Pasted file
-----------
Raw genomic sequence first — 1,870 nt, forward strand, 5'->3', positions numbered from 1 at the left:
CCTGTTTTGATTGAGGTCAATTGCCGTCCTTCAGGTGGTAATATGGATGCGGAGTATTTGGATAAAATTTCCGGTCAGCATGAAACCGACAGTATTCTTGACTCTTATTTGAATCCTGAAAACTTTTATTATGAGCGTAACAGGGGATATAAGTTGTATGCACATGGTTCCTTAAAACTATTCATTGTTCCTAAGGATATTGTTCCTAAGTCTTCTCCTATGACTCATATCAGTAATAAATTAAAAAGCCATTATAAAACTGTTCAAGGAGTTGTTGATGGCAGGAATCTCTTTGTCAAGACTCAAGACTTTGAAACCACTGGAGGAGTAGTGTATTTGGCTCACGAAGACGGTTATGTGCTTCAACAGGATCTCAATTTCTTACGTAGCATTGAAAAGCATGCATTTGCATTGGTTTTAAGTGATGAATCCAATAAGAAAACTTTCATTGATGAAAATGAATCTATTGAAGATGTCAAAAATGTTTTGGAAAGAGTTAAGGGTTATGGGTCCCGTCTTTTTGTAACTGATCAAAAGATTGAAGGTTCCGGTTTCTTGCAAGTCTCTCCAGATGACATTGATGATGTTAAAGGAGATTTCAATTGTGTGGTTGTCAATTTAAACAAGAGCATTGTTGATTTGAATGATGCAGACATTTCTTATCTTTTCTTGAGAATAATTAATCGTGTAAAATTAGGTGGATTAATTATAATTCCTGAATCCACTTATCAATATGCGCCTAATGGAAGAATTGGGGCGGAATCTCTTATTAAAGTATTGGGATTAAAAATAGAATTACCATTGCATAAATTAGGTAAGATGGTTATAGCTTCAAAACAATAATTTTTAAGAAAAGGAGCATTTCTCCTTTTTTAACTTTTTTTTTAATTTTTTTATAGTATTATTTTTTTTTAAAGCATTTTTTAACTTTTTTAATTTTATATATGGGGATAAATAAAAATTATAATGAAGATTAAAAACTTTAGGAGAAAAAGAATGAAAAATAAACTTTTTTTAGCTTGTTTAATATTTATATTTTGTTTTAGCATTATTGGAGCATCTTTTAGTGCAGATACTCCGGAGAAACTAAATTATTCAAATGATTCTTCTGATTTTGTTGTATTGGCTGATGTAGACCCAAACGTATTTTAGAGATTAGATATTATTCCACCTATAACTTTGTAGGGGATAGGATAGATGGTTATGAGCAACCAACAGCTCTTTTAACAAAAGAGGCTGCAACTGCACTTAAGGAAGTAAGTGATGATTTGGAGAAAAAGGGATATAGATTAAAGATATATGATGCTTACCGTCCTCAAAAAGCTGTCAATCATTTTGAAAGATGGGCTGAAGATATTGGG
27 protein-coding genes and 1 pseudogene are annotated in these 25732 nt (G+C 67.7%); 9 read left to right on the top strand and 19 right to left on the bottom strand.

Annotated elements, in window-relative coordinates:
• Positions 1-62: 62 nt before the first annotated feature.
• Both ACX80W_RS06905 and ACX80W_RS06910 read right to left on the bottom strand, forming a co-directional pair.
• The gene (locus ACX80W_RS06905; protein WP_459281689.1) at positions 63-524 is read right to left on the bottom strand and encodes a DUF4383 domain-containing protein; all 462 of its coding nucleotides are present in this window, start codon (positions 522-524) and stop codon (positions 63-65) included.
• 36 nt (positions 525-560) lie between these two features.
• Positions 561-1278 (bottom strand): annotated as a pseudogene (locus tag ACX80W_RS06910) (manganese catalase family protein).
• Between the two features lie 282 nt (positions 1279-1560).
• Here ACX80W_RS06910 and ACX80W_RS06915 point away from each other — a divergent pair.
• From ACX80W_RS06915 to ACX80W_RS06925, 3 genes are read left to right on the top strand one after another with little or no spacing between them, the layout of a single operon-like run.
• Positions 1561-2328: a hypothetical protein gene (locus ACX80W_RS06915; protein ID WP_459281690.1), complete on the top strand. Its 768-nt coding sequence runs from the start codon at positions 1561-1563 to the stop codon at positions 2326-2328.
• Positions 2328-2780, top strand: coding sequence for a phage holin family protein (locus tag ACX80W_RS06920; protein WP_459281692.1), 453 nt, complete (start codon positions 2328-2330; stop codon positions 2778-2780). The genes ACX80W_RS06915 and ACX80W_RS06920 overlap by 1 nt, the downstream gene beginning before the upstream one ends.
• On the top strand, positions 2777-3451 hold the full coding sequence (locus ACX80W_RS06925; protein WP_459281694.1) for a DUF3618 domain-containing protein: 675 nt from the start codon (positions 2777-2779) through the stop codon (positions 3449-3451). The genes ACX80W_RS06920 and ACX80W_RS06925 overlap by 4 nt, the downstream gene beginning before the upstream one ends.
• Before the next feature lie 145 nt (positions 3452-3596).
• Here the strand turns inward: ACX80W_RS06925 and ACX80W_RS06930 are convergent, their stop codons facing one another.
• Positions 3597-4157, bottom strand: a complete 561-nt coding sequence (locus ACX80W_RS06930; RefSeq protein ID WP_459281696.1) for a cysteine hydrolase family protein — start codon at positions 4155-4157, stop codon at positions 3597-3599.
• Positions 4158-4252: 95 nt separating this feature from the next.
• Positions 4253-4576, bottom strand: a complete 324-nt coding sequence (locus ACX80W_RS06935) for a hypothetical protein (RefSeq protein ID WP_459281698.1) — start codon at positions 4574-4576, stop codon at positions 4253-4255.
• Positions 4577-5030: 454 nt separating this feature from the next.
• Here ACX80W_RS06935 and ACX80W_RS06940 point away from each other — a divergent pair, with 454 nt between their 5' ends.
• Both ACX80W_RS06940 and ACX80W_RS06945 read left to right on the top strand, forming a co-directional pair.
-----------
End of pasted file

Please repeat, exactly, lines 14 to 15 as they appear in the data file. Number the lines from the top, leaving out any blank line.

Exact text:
• Positions 2328-2780, top strand: coding sequence for a phage holin family protein (locus tag ACX80W_RS06920; protein WP_459281692.1), 453 nt, complete (start codon positions 2328-2330; stop codon positions 2778-2780). The genes ACX80W_RS06915 and ACX80W_RS06920 overlap by 1 nt, the downstream gene beginning before the upstream one ends.
• On the top strand, positions 2777-3451 hold the full coding sequence (locus ACX80W_RS06925; protein WP_459281694.1) for a DUF3618 domain-containing protein: 675 nt from the start codon (positions 2777-2779) through the stop codon (positions 3449-3451). The genes ACX80W_RS06920 and ACX80W_RS06925 overlap by 4 nt, the downstream gene beginning before the upstream one ends.